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Duke Energy Corp. v. South Carolina Dep't of Revenue

Court of Appeals of South Carolina

October 8, 2014

Duke Energy Corporation, Appellant,
v.
South Carolina Department of Revenue, Respondent

Heard: February 18, 2014.

Appeal from the Administrative Law Court Ralph King Anderson, III, Administrative Law Judge. Appellate Case No. 2012-213180.

Eric S. Tresh and Maria M. Todorova, both of Atlanta, GA, and Jeffrey A. Friedman, of Washington, DC, all of Sutherland Asbill & Brennan, LLP, and Burnet Rhett Maybank, III and Tanya Amber Gee, Nexsen Pruet, LLC, both of Columbia, for Appellant.

Tracey Colton Green, John Marion S. Hoefer, and John William Roberts, Willoughby & Hoefer, PA, all of Columbia, Jonathon Abraham Gutting, Young Clement Rivers, LLP, of Charleston, Milton Gary Kimpson, of Columbia, and Harry A. Hancock, of Bordentown, NJ, for Respondent.

FEW, C.J. SHORT and GEATHERS, JJ., concur.

OPINION

Page 713

[410 S.C. 417] FEW, C.J.:

This appeal arises from Duke Energy Corporation's claims to the South Carolina Department of Revenue for corporate income tax refunds totaling $126,240,645, plus interest, for tax years 1978 to 2001. We affirm the denial of Duke Energy's refund claims.

I. Facts and Procedural History

Duke Energy generates electricity and sells it to customers. Because it does business in North Carolina and South Carolina, Duke Energy must apportion its income between these states to determine the income tax due to each state. See S.C. Code Ann. § 12-6-2210(B) (2014) (" If a taxpayer is transacting or conducting business partly within and partly without this State, the South Carolina income tax is imposed upon a base which reasonably represents the proportion of the trade or business carried on within this State." ).[1] A taxpayer's [410 S.C. 418] income is

Page 714

apportioned using a formula--a fraction--in which the numerator represents the business the taxpayer did in the applicable tax year in this state, and the denominator indicates the total business the taxpayer did in all states. The South Carolina Income Tax Act provides two formulas: (1) the formula applicable to " manufacturers," which contains three factors in both the numerator and the denominator--property, sales, and payroll, S.C. Code Ann. § 12-6-2252 (2014); [2] and (2) the formula applicable to all other taxpayers, which contains only one factor--sales, S.C. Code Ann. § 12-6-2290 (2014).[3] In either formula, the business of the taxpayer in this state is converted to a fraction of its total business, which becomes the " base" upon which the taxpayer's state income tax is calculated.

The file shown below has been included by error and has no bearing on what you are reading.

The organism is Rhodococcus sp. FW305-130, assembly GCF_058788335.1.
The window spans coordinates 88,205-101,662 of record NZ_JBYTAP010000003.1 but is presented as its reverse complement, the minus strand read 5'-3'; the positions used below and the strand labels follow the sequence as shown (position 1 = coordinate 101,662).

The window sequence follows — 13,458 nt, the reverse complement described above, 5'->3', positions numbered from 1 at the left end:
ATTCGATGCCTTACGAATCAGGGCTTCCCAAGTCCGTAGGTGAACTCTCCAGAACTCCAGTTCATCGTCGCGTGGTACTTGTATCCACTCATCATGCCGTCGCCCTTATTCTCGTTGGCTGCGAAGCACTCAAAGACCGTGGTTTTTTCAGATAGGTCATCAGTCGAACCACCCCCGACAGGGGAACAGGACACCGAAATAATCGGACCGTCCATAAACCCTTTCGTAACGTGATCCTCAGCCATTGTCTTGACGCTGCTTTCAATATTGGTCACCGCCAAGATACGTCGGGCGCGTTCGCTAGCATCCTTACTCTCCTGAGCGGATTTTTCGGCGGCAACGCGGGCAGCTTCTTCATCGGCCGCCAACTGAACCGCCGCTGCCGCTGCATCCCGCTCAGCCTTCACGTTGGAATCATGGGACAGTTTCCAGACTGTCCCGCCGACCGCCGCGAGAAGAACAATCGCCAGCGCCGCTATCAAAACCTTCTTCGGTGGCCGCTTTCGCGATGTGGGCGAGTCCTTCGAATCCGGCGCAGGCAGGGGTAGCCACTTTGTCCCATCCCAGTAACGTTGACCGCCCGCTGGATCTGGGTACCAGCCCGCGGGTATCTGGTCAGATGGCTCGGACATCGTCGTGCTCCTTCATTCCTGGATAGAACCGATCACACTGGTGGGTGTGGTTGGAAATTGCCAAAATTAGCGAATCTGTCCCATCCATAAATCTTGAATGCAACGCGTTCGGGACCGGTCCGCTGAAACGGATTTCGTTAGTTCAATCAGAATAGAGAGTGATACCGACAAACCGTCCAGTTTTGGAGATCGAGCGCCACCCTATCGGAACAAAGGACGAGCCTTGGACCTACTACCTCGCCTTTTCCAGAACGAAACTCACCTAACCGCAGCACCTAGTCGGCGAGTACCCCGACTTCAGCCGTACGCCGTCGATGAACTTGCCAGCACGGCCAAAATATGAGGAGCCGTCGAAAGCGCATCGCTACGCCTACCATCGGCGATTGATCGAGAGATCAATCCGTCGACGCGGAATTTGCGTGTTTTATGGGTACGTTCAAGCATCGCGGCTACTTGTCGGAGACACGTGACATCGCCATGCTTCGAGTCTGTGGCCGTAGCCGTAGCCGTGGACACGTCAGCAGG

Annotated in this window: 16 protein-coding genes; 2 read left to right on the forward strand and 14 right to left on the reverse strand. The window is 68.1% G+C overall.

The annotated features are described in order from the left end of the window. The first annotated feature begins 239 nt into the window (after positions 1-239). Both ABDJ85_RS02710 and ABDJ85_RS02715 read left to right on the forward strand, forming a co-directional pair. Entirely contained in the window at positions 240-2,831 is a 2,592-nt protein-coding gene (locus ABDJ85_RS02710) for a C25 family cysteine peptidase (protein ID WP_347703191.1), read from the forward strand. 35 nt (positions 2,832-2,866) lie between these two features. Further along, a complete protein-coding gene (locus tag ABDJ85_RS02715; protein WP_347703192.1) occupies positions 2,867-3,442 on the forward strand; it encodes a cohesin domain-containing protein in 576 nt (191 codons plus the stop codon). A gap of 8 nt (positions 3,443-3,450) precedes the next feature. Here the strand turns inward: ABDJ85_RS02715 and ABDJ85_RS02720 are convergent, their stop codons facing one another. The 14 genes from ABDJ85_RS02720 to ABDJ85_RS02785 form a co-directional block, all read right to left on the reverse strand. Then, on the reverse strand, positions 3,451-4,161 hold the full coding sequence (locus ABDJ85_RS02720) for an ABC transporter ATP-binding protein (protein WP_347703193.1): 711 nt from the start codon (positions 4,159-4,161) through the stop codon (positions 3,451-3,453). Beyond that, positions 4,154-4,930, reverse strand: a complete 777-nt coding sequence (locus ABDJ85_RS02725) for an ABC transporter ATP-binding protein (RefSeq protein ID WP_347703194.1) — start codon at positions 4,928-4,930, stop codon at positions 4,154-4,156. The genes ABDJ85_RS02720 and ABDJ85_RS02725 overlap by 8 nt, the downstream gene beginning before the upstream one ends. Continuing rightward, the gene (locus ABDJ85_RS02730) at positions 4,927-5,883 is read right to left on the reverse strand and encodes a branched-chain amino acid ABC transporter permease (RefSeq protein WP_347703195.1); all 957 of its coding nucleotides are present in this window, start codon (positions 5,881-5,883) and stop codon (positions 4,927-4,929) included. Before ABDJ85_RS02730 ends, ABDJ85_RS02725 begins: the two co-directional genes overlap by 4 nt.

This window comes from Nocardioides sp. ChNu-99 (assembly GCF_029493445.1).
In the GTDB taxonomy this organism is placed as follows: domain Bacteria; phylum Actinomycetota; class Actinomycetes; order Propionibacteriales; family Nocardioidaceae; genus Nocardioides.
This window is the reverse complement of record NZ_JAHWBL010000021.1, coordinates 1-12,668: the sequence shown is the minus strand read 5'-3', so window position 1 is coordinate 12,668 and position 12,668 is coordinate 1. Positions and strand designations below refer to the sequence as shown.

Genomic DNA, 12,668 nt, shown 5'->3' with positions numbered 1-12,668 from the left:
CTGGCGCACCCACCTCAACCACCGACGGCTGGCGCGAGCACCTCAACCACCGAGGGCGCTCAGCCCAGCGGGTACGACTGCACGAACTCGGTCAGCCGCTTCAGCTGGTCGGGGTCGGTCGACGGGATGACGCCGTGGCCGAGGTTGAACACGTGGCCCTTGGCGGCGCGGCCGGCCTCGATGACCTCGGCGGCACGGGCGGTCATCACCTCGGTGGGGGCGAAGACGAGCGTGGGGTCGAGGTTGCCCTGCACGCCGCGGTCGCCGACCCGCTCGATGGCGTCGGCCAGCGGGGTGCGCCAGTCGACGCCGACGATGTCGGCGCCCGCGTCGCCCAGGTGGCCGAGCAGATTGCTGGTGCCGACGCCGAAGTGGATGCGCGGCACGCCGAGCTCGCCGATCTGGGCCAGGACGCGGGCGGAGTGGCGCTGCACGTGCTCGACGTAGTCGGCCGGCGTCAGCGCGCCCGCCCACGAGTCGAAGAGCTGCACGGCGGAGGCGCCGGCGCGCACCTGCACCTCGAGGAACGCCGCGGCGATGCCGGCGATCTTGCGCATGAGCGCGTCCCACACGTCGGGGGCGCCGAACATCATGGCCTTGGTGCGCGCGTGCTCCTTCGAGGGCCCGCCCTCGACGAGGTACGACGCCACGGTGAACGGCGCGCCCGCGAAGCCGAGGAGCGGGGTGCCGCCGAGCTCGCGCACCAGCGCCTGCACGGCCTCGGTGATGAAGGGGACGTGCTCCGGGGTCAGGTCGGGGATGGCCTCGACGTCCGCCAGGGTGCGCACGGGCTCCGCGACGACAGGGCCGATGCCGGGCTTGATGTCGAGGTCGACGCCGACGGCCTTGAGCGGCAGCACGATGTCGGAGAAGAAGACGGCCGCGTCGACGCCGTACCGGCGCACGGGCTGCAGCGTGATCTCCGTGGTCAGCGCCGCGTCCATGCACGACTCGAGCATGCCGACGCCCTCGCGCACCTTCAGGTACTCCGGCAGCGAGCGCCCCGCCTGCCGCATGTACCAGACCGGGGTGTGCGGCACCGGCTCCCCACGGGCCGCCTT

Duke Energy filed timely income tax returns for each of the tax years at issue--1978 to 2001. In December 2002, Duke Energy filed amended tax returns for each of these years. Duke Energy sought to have its South Carolina income tax recalculated and requested refunds in the amount of $126,240,645, plus interest. In February 2003, the department denied the requests. In March 2003, Duke Energy appealed this decision to the department's Office of Appeals. The department did not act on the appeal until February 2010-- [410 S.C. 419] almost seven years--when it issued a " determination" denying the appeal.

Duke Energy filed a contested case in the administrative law court (" ALC" ). The ALC faced three primary issues: (1) whether Duke Energy's refund claims were timely, (2) which apportionment formula Duke Energy was required to use, which we refer to as the " manufacturing" issue, and (3) whether Duke Energy could include in the denominator of the applicable formula its gross receipts from sales of certain short-term investments, which we refer to as the " gross receipts" issue. The department moved for summary judgment on all three issues, and Duke Energy moved for summary judgment on the gross receipts issue. The ALC granted partial summary judgment to the department, ruling Duke Energy's refund claims were untimely for tax years 1978 to 1993,[4] and Duke Energy may not include gross receipts in the denominator of the applicable apportionment formula. The ALC then conducted a trial on the question of which formula Duke Energy must use and ruled for the department, finding Duke Energy must use the formula set forth in section 12-6-2252.